HOMILY – 1 LENT [A] 2017 [Matthew 4:1-11]
An international conference at the Vatican last week was centred on the human right to fresh water, with Pope Francis expressing the fear that the next world war could be about access to fresh, clean water. Even our own country, that has for so long prided itself on its “clean green” image, is now troubled by water contamination – to the point where in this same week the government moved to address the issue of rivers unsafe for swimmers!
We’ve just entered the season of Lent where renewal is the big theme. But don’t think of this renewal as renewing your subscription to a club or tv channel, ticking a few boxes and agreeing to sign up for another year. Lenten renewal is about refreshing, rejuvenating your spirit, your inner self, renewing the filters that can crumble under pressure and allow all kinds of pollutants to poison your life.
So the water issue has relevance for our appreciation of Lent. Jesus is “led by the Spirit into the wilderness” where lack of water contributes to the wild and barren nature of the environment. The biggest threat to life for someone lost outdoors or exposed to long periods of heat, is dehydration – the lack of water.
The snake is pictured in our first reading as the tempter, drawing us away from a good relationship with God. Now, like us, snakes need water to survive and their habitats are mostly places with little or no water. But they’re designed to absorb water, like the morning dew, through their skin, and they also get moisture from their prey. The snake image in the Genesis story tells us that when we give in to temptation we allow life, in the symbol of water or moisture, to be sucked from us. Sin dehydrates us; weakens our ability to see straight; disorients, confuses…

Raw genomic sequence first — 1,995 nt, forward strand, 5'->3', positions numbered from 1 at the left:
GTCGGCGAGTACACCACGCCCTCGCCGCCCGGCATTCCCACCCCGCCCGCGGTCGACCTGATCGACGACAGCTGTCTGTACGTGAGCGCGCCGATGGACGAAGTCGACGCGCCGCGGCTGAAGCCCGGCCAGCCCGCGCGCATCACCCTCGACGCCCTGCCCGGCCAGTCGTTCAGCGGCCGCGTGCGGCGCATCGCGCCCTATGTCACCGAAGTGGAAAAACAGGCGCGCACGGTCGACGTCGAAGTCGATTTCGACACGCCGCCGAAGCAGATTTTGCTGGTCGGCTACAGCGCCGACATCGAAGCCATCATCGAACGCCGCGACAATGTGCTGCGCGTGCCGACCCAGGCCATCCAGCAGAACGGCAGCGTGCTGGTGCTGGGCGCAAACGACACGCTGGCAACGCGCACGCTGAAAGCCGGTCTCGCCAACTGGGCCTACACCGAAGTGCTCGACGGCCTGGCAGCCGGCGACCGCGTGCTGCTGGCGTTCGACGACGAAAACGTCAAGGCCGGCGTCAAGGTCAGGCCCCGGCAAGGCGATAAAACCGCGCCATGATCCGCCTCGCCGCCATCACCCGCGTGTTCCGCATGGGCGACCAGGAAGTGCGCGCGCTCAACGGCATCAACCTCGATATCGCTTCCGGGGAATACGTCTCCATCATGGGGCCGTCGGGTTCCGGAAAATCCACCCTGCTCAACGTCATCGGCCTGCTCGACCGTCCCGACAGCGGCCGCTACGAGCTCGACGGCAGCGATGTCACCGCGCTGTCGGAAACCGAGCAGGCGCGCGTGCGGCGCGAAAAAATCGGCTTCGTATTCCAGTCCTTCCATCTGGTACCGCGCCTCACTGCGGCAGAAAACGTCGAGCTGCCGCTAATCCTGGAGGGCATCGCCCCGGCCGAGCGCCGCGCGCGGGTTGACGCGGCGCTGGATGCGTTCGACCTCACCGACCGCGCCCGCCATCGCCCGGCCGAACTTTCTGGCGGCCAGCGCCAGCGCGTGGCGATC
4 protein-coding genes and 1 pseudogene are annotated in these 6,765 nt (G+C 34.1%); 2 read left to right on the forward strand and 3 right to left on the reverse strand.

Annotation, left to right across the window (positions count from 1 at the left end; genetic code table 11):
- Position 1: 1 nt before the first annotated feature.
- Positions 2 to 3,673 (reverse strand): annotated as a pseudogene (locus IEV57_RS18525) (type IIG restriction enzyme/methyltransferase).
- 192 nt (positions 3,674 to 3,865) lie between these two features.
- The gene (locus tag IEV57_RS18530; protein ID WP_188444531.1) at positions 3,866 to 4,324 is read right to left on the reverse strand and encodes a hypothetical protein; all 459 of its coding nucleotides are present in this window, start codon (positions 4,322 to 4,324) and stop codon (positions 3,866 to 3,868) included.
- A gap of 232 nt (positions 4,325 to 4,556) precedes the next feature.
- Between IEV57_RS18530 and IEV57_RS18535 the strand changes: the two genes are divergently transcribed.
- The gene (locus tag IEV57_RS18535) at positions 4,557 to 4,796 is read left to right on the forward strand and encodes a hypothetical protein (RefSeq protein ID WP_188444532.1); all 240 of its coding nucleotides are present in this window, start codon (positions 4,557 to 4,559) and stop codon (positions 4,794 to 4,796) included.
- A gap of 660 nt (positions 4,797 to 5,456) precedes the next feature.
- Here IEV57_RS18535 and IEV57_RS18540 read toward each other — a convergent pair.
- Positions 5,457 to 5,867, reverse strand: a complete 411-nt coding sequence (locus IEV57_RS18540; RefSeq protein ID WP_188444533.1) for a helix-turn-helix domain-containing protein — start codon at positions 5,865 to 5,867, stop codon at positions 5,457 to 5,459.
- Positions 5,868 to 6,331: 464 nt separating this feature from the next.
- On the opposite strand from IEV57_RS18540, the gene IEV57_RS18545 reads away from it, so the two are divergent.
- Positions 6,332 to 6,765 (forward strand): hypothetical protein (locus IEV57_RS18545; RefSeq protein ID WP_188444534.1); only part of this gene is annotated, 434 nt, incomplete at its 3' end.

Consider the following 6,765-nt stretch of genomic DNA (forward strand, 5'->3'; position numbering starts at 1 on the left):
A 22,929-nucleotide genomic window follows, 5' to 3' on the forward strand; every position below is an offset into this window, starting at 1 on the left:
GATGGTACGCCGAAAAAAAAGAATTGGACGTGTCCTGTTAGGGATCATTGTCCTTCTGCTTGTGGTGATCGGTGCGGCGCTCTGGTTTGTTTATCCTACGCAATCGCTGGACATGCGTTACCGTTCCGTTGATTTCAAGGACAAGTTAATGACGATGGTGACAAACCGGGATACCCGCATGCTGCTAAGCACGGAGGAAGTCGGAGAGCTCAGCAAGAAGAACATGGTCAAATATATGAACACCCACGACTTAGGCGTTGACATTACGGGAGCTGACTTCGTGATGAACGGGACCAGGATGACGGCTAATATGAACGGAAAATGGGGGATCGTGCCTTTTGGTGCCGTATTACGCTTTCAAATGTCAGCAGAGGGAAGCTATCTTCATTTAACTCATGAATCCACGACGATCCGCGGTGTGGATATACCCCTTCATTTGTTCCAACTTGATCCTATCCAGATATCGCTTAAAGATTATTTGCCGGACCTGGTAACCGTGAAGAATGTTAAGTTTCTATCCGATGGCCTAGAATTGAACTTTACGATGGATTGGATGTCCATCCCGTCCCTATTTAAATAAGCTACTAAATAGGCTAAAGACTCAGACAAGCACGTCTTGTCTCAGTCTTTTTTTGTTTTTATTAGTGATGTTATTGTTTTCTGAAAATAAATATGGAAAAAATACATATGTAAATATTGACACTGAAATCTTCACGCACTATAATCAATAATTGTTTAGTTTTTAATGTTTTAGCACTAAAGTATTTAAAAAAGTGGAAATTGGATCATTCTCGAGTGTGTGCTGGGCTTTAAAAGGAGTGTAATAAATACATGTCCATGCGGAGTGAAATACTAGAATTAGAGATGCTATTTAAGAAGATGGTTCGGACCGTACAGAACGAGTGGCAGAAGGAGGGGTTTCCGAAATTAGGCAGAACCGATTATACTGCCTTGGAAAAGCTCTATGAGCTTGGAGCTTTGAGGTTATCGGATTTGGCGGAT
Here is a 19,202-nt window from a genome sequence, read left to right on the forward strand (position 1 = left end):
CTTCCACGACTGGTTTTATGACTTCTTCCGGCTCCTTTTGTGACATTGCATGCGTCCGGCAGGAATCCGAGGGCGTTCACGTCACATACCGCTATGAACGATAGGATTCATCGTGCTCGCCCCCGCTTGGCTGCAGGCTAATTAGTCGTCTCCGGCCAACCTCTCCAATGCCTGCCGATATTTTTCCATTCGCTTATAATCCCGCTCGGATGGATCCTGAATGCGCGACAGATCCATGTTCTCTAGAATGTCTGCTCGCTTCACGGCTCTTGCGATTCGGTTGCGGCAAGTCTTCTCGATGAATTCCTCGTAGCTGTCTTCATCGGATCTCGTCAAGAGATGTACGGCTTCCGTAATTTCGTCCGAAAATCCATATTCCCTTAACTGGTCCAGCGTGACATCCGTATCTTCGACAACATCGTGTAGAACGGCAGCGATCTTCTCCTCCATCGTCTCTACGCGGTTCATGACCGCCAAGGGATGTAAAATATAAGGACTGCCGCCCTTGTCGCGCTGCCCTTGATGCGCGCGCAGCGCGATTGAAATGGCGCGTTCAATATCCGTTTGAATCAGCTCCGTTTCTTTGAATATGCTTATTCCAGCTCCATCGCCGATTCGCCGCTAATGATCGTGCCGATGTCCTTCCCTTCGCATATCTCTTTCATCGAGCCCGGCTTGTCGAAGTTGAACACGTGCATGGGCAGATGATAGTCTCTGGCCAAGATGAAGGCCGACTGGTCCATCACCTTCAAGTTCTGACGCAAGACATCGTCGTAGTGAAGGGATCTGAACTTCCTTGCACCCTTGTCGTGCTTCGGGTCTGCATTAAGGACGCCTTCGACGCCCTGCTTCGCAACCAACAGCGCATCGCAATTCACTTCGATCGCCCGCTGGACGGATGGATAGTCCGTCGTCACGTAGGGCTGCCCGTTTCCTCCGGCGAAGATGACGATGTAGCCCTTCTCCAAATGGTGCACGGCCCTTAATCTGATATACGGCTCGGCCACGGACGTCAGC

Despite some emergencies over water supply, we in New Zealand have no water worries when it comes to accessing water for drinking and cooking. In fact, we take water for granted, even wasting large quantities of it. We can do the same with faith. Yes of course I believe, I say when asked, but how well do I look after my faith. Do I simply take it for granted – assuming its supply is guaranteed?
As the body needs water, the soul needs prayer. Both can dehydrate.
Lent is underway with its invitation to refresh faith, to moisturise it; to take it out of the wilderness and make it productive again.
None of us is free of temptation. It’s part of the human package. The temptations of Jesus make it clear that, in his humanity, Jesus was exactly like us – tempted in every way to become like gods! Independent. Self-willed. But he knew the power of God’s love and stayed focused. Prayer will do that for you and me. Use these Lenten days to strengthen your prayer. Keep some time aside each day to let your faith speak in the presence of God.
Hydrate yourself with an extra Mass during the week, privately walking the Stations of the Cross; sitting quietly before the Blessed Sacrament – and don’t be surprised if you suddenly find yourself involved in some action to help others. That’s the way it is with a fully hydrated faith. The temptation to consider only yourself is defeated; the water of God’s love sweeps you into pools of mercy and service, and Lent steps aside to reveal for you the wonder and joy of Easter.